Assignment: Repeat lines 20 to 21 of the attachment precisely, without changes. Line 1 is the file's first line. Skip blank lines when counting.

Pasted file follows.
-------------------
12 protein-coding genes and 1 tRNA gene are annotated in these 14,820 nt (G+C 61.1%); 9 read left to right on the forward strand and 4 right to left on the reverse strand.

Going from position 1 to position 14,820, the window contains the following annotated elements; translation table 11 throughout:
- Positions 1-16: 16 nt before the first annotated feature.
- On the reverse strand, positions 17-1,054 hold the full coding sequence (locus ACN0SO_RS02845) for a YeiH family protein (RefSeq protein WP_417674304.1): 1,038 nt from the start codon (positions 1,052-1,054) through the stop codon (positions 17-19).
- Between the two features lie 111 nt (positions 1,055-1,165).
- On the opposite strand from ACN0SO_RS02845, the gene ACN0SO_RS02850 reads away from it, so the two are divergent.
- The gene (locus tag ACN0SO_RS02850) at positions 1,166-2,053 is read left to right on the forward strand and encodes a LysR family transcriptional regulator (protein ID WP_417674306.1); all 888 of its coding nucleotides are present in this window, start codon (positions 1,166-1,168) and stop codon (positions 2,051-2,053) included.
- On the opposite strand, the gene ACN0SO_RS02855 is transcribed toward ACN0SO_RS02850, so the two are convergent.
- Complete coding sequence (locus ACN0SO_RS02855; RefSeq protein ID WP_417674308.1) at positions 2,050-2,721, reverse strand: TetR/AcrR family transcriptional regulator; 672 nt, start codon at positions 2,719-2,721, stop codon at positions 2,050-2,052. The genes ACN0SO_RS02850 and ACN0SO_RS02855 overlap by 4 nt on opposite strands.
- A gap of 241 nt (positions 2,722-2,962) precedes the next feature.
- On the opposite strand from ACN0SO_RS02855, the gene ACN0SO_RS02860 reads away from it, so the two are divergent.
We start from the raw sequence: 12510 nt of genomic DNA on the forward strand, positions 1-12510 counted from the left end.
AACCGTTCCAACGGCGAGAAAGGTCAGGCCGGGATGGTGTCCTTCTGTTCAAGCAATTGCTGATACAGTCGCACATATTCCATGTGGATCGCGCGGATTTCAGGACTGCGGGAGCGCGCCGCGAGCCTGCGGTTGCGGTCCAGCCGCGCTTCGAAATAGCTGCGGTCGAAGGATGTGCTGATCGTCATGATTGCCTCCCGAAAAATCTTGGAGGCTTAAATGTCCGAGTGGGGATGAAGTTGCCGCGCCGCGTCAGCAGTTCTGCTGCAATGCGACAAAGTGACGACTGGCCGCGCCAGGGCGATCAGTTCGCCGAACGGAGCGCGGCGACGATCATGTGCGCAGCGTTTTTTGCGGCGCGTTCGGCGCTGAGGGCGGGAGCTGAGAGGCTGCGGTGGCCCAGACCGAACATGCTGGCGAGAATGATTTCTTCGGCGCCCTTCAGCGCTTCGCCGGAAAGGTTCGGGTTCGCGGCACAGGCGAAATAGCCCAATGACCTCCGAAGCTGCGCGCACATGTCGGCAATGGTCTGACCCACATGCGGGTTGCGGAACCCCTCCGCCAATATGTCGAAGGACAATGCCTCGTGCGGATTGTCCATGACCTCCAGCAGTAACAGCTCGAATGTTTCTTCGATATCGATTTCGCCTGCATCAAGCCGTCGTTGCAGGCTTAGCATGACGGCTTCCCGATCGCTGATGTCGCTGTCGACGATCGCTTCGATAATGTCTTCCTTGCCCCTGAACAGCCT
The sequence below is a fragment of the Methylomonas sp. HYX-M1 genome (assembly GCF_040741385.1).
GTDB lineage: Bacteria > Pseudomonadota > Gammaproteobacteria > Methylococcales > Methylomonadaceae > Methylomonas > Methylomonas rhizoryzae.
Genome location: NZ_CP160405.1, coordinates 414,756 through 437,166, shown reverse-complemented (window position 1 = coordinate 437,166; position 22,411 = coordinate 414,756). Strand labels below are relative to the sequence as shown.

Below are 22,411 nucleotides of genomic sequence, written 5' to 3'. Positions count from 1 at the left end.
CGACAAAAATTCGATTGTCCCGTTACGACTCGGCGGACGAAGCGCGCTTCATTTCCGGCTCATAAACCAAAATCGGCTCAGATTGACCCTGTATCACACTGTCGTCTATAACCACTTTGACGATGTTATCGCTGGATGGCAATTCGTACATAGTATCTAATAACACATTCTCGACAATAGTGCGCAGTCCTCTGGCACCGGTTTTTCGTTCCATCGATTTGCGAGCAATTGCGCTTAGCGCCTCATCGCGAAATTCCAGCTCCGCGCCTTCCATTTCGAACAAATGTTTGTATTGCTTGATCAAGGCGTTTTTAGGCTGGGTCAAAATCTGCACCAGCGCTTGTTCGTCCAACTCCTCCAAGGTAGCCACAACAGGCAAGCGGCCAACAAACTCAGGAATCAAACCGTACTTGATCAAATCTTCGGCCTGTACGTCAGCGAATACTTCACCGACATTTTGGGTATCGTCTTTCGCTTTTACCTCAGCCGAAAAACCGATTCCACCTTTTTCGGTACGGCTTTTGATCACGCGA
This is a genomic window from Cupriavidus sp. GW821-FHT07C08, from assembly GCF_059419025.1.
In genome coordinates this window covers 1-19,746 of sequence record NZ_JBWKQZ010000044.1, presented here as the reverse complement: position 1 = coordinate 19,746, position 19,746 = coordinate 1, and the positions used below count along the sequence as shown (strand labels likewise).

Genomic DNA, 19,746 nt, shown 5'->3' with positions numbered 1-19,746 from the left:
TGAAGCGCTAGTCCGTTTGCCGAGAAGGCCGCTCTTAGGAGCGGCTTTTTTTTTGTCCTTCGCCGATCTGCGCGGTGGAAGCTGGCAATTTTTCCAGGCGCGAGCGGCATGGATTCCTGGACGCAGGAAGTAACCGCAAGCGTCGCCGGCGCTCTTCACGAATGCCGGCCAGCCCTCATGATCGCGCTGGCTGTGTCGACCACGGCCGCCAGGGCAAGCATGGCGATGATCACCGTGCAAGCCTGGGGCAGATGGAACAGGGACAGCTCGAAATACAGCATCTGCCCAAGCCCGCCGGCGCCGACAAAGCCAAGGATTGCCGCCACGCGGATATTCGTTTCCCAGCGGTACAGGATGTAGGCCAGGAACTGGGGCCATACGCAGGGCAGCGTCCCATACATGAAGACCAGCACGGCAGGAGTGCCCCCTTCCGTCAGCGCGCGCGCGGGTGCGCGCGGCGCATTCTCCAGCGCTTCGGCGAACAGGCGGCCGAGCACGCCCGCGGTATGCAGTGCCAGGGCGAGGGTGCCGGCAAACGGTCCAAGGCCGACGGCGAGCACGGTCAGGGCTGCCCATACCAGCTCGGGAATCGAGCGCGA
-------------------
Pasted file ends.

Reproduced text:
In genome coordinates this window covers 1-19,746 of sequence record NZ_JBWKQZ010000044.1, presented here as the reverse complement: position 1 = coordinate 19,746, position 19,746 = coordinate 1, and the positions used below count along the sequence as shown (strand labels likewise).

Genomic DNA, 19,746 nt, shown 5'->3' with positions numbered 1-19,746 from the left: